Earth (planet)
Rocks
rocks
nitrogen
cycles
Metamorphic rocks
continental crust
crusts
solid Earth
metamorphic rocks
rock
metamorphic rock
silicates

### Keywords

• ammonium
• cordierite
• Invited Centennial article
• isotope fractionation
• layer silicates
• microporous silicate
• Nitrogen cycling
• nitrogen isotopes
• Review article

### ASJC Scopus subject areas

• Geophysics
• Geochemistry and Petrology

### Cite this

Pathways for nitrogen cycling in Earth's crust and upper mantle : A review and new results for microporous beryl and cordierite. / Edward Bebout, Gray; Lazzeri, Kris E.; Geiger, Charles A.

In: American Mineralogist, Vol. 101, No. 1, 01.01.2016, p. 7-24.

Research output: Contribution to journalReview article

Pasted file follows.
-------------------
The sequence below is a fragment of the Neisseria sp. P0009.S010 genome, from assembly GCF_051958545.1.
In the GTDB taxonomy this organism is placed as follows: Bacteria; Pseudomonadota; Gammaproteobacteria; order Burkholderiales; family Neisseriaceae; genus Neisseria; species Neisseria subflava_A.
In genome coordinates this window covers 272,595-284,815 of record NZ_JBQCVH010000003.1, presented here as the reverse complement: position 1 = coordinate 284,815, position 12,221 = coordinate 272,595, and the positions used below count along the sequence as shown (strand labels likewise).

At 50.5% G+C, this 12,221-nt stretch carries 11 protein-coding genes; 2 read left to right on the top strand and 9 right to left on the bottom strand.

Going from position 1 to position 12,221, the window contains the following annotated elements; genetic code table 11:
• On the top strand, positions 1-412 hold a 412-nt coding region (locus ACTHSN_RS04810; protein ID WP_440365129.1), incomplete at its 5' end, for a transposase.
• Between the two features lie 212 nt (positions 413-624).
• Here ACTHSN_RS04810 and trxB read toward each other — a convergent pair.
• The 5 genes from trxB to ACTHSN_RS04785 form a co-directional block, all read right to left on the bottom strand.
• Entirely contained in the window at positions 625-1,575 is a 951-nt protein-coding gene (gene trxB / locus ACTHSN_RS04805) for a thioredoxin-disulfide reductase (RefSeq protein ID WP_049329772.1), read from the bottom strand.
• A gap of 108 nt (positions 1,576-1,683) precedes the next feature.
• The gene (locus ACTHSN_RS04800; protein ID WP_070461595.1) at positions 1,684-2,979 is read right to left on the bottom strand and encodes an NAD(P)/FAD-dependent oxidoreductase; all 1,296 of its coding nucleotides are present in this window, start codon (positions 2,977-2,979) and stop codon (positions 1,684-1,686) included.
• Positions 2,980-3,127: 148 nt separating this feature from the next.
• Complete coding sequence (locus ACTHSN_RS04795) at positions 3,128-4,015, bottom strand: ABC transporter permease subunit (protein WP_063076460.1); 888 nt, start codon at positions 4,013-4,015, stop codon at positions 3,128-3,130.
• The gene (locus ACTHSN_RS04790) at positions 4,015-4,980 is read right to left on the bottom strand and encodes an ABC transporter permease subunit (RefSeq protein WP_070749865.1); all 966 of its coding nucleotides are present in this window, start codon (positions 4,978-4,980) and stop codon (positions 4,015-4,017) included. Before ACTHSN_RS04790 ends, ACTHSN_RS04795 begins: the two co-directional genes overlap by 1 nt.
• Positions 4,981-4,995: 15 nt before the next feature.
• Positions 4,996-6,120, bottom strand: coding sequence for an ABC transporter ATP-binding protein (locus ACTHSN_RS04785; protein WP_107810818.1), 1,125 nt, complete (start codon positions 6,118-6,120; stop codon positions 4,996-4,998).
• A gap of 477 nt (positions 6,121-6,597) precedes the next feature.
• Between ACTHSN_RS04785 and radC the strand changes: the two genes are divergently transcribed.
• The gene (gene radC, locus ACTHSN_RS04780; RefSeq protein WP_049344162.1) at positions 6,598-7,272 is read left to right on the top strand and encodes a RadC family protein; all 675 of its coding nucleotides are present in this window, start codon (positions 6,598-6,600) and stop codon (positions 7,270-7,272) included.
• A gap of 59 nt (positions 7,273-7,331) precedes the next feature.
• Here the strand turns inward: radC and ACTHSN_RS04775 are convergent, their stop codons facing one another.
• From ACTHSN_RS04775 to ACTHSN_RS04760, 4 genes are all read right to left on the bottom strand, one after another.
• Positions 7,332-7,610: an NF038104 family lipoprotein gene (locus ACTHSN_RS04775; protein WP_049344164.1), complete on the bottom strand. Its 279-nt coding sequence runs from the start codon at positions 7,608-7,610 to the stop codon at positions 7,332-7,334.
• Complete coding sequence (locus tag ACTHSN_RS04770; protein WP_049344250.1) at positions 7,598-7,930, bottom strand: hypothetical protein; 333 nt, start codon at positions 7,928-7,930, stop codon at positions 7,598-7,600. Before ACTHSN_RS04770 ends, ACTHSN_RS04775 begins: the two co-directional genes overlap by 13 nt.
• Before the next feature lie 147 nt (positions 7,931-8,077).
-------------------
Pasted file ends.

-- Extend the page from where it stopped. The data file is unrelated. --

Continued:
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abstract = "Earth's atmosphere contains 27-30{\%} of the planet's nitrogen and recent estimates are that about one-half that amount (11-16{\%}) is located in the continental and oceanic crust combined. The percentage of N in the mantle is more difficult to estimate, but it is thought to be near 60{\%}, at very low concentrations. Knowledge of the behavior of N in various fluid-melt-rock settings is key to understanding pathways for its transfer among the major solid Earth reservoirs. Nitrogen initially bound into various organic materials is transferred into silicate minerals during burial and metamorphism, often as NH4+${\rm{NH}}-4 +$ substituting for K+ in layer silicates (clays and micas) and feldspars. Low-grade metamorphic rocks appear to retain much of this initial organic N signature, in both concentrations and isotopic compositions, thus in some cases providing a relatively un- or little-modified record of ancient biogeochemical cycling. Devolatilization can release significant fractions of the N initially fixed in crustal rocks through organic diagenesis, during progressive metamorphism at temperatures of ∼350-550 °C (depending on pressure). Loss of fractionated N during devolatilization can impart an appreciable isotopic signature on the residual rocks, producing shifts in δ15N values mostly in the range of +2 to +5‰. These rocks then retain large fractions of the remaining N largely as NH4+, despite further heating and ultimately partial melting, with little additional change in δ15N. This retention leads to the storage of relatively large amounts of N, largely as NH4+, in the continental crust. Nitrogen can serve as a tracer of the mobility of organic-sedimentary components into and within the upper mantle. This contribution focuses on our growing, but still fragmentary, knowledge of the N pathways into shallow to deep continental crustal settings and the upper mantle. We discuss the factors controlling the return of deeply subducted N to shallower reservoirs, including the atmosphere, via metamorphic devolatilization and arc magmatism. We discuss observations from natural rock suites providing tests of calculated mineral-fluid fractionation factors for N. Building on our discussion of N behavior in continental crust, we present new measurements on the N concentrations and isotopic compositions of microporous beryl and cordierite from medium- and high-grade metamorphic rocks and pegmatites, both phases containing molecular N2, and NH4+${\rm{NH}}-4 +$-bearing micas coexisting with them. We suggest some avenues of investigation that could be particularly fruitful toward obtaining a better understanding of the key N reservoirs and the more important pathways for N cycling in the solid Earth.",